Your Mine and Ours
Ross encounters George along the bridle path and happens to mention the recent spike in crime, AKA the assault by proxy on Jud, and offers him some neighborly advice: that it would be a mistake to think intimidation will continue to be one-sided. George asks if that’s a threat. George is a little slow on the uptake. George has taken to wearing diapers whenever he goes out, lest he encounter Ross in a dark alley, even though there are no dark alleys anywhere (aside from in his heart which is three sizes too small). A bit of unsolicited advice George: If you want to act the tough guy, maybe lose the shoe bows. Just a thought.
The Empire Strikes Back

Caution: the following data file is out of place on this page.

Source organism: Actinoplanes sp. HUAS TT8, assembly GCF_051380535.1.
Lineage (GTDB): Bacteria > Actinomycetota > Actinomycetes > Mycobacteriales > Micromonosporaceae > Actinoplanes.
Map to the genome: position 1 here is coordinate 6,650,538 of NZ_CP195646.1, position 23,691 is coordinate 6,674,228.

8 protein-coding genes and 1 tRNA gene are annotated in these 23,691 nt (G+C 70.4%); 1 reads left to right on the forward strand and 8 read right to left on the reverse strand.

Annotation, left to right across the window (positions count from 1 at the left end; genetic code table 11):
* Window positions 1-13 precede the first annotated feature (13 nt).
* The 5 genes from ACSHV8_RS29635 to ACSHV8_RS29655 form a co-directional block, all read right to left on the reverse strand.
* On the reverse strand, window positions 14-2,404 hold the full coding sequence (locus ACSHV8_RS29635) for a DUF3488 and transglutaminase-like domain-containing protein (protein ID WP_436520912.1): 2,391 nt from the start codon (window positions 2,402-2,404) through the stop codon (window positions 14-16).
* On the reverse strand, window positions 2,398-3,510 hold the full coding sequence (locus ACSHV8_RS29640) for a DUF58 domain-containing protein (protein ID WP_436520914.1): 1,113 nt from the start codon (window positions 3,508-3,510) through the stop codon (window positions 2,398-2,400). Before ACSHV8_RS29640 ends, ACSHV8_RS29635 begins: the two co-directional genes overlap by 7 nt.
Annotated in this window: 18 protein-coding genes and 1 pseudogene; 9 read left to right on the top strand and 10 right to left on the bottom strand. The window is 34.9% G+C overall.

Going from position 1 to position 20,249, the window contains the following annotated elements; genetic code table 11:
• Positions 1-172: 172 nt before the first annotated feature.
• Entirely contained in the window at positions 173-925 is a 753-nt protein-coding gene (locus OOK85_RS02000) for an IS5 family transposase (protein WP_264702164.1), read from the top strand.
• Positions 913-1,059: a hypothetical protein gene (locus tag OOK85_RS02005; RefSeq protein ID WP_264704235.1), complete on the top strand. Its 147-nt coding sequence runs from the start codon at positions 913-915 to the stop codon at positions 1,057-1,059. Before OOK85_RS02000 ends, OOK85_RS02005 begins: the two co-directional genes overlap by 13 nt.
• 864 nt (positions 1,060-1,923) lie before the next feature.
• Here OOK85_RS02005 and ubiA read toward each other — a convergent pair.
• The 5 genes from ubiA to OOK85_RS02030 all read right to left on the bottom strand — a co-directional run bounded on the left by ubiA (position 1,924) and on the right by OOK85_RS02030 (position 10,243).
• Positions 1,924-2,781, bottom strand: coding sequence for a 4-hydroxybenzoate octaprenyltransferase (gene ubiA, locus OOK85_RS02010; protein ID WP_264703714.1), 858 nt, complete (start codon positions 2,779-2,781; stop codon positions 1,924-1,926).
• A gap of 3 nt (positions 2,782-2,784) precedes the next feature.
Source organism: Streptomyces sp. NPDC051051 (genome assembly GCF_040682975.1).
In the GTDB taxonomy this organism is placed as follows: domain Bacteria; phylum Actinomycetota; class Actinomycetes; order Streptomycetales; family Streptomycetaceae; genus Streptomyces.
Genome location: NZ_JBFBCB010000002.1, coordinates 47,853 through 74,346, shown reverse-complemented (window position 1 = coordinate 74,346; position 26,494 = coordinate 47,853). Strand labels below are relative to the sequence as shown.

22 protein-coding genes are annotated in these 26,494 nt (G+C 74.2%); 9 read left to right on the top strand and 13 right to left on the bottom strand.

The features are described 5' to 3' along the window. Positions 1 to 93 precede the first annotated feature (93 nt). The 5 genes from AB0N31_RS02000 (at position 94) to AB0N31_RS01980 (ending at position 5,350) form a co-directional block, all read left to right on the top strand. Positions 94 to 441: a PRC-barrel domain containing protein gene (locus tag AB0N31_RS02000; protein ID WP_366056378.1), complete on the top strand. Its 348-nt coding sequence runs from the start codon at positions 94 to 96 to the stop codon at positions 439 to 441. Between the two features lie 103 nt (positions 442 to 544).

What does bitter George do (aside from continuing to practice his ballroom boxing skills and polishing his pistol)? At the quarterly shareholders meeting, Ross asks to once again divert quarterly profits to reach the copper load at the Travorgie mine. But thanks to George buying out shareholders share by share, and Tankard sowing seeds of doubt among the remaining shareholders, he has enough votes to stop progress in its tracks. Then, no longer content to torture Ross secondhand, George pulls off his Tankard mask and shows up at the next Wheal Leisure board meeting. No more pretense. That’s all she wrote. It was all too easy. Foxy Ross led him a merry dance but George got him in the end. Or did he? Ross hatches a plan: He asks his broker to sell half his shares in Wheal Leisure for a top price. He gets £600 for his shares (that’s £80,400 in 2016 British pounds or $98,654 American), with that money he plans to reopen the abandoned Wheal Grace mine (which, like his finances, is currently under water) and try to reach the Travorgie motherload from there. But he needs help and he knows where to get it from, or so he thinks.